Monday, August 31, 2009

Art is staring you in the face – Pearls before Breakfast

The Best Non-required Reading for 2008 included all kinds of interesting bits of writing. It had non-fiction essays on whale hunters and Bill Clinton. It had excerpts from graphic novels. It included an interview with Judy Blume. Stephen King had a story in there. There was even a list of some very interesting Facebook groups.

But the one piece that I found the most interesting was called “Pearls before Breakfast”. It was about one of those social experiments you read about sometimes. You know the kind, where they have a crowd of people and one person acts like a madman and the scientists see how the crowd reacts. This was very similar but with a little twist.

World famous violin maestro, Joshua Bell took a priceless violin, went into a D.C. subway station, plunked down the open violin case with some seeding money and treated anybody who walked by to a free concert. Of course the area was infiltrated with reporters keeping their eyes on the crowd and watching reactions. Then they would catch up with anyone whose reaction was notable and interview them.

The piece contains a myriad of reactions from all kinds people: from commuters trying to catch a train, to a man who worked in a small bakery inside the station. The results weren’t too surprising. Very few people noticed that Bell was even playing. Only one person recognized him at all. And he didn’t make much money at all.

I urge you to seek out the whole article if you can, it’s a fascinating read and one that disturbs and fascinates me all at the same time. What I want to explore a bit here is the way we seem to have been able to ignore our surroundings.

Many of the people interviewed didn’t even notice Bell was there. The few that did remember seeing a guy with a violin don’t really remember if he was any good or not, they just remember a guy with a violin. The few people that did actually notice Bell and knew he was good had backgrounds in music.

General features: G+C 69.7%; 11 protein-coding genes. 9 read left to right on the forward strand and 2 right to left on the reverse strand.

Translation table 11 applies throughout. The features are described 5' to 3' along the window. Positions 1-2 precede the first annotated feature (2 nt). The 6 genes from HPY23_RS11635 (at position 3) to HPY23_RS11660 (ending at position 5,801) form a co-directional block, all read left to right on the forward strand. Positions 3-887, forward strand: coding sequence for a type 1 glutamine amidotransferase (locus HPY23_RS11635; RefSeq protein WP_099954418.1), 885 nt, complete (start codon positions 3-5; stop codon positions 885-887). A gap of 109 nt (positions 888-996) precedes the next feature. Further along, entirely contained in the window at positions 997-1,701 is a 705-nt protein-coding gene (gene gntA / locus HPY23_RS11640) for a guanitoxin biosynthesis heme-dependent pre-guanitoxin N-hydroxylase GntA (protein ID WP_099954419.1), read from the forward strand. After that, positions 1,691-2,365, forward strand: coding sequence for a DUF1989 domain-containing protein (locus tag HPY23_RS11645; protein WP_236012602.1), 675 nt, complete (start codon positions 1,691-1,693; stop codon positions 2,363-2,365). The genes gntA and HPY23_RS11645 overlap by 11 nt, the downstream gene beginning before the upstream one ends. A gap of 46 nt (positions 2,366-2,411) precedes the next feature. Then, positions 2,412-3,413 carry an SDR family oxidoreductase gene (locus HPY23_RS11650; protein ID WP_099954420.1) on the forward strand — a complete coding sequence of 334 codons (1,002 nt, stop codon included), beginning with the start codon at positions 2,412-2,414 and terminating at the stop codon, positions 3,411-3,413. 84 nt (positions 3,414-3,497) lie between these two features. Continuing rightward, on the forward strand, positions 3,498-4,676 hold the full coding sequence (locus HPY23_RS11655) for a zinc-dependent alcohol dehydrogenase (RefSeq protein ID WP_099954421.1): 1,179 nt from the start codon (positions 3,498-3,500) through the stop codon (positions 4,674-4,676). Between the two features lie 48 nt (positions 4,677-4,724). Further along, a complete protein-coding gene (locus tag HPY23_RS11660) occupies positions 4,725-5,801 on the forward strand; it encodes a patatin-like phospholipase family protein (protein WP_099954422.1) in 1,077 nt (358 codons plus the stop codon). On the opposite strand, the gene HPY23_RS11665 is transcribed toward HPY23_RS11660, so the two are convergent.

So even if most of the people there were indifferent to classical music (not hard to believe. Most people I know care little for it), you would think they would be able to tell if someone of genius level skill was among them, right?

Maybe not, maybe people are so conditioned to ignore their surroundings and focus only on their immediate goals that they won’t notice if a genius is there standing next to them unleashing a huge amount of beauty into the air for all to enjoy. I believe it. People walk around with their music players on or their cell phones latched onto their ears. Maybe they are thumbing through their blackberry or iphone. Maybe they are just going over the upcoming challenges of the day. But it’s safe to say that few of these people even notice the changes in the world around them, unless they directly affect them.

I keep saying they, but I mean me too. I have my trusty ipod in my pocket as I do chores around the house or yard work. I listen to what is familiar, I watch what is familiar, hell I even eat what is familiar. It’s a big deal when I leave my little box, and I think most people fall into the same boat.

But this has been going on for decades. I read an article from the 80’s talking about the Japanese and their trains. The writer was an American, from the east coast. He is used to trains and buses, but he had never seen anything like what he encountered on the Japanese train. Few people spoke or looked at each other. Instead most had some kind of newspaper or comic book (manga). And many of the younger passengers had the then new walkmans. The writer was filled with wonder at the fact that these people could basically step aboard a train, and then seal themselves into their own world of music and manga and not even interact with anyone else. He thought that kind of behavior would be strange in the US

Jump forward a couple decades and now it’s normal. People look at you strangely if you try to have a conversation on a train or bus. Isolation into the familiar has become typical.

What does this have to do with storytelling? Well it tells us writers that it may not matter if we write the greatest book the world has ever known. If we can’t get anyone to read it, it will remain unknown. And even if you step into a crowd and start reading it, don’t expect anyone to listen. Most of us aren’t Joshua Bell.

But if the article did tell me anything it pointed out that beauty can be right in front of you. Maybe we all need to take some time to actually look around us and see what we may be missing. What does the world sound like without your music playing?

Did you read the article about Mr. Bell and his DC train station experiment? What did you think of it? Would you have noticed a genius playing the violin right next to you? Can people even recognize beauty anymore?

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